Older and wiser
We are living for longer than ever and that means assumptions about old age need to start changing. First up, how about hearing what we have to say?
Monday 11 July 2016 11.00 BST
Old friends, old fashions, old ways of living… 10 days ago a couple of events interesting to the old fell, one after the other.
First Independent Age, a not-for-profit outfit deeply concerned with loneliness, held a meeting chaired by Diana Brittan in its premises in west London. Then after that, in the middle of the same evening, a launch at Selfridges of Advanced Style: Older and Wiser, a book with fantastic pictures of interesting older men and women and their stories brought together by Ari Seth Cohen.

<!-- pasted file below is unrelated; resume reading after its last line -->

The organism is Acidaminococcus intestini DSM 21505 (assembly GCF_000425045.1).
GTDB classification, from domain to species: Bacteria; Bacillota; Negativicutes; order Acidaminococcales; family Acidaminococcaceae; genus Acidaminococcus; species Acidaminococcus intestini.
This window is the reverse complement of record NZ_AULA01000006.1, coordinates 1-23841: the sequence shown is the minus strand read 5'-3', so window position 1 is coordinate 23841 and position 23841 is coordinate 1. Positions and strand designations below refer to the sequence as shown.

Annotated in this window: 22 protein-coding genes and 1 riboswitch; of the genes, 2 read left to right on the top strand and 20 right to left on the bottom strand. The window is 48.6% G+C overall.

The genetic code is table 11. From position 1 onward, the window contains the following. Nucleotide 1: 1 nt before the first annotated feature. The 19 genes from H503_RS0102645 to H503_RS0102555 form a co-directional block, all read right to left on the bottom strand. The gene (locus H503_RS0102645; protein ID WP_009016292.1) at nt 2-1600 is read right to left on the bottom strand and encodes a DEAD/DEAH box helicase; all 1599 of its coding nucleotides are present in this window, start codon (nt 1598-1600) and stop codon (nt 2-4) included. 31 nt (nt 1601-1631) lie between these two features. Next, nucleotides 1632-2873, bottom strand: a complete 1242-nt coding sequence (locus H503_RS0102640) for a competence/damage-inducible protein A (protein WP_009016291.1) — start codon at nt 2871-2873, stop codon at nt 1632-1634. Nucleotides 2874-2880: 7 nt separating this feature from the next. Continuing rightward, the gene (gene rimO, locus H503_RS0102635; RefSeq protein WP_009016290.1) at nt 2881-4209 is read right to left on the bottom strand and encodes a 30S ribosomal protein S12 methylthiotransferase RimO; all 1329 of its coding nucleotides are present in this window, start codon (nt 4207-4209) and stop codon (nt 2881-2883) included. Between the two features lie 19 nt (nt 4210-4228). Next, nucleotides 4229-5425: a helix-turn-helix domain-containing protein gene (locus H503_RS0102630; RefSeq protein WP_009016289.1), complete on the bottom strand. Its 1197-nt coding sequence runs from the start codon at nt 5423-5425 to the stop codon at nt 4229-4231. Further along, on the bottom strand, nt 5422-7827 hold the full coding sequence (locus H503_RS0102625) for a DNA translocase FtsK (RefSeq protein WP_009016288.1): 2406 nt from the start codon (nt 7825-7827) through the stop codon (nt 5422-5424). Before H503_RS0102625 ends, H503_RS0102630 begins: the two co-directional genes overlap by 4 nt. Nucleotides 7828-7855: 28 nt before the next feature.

Maybe I just think this because I’m ancient myself, but it seems to me that in the 1960s endless hours were spent concerned with the young and their problems. From just into teens to nearly fully grown, because they were not fitting into the accepted patterns and behaving in unusual ways. Now, this century, we are paying more attention than hitherto to the old.
I don’t know whether it’s because we tend to last longer than before, or whether the old assumptions about what we are like – or should be – have changed.
In one way we are worse off than before, because the young are so much better with all the internet and computer possibilities. But we probably live a lot longer and are fitter than we might have been expected. So we consider very different ways of behaving and thinking from our predecessors.
This may be looked back on as a golden time for grannies who refused to sit silently in the corner and for chaps who aren’t even trying to be as their father had been at their age. We might as well enjoy it while we can.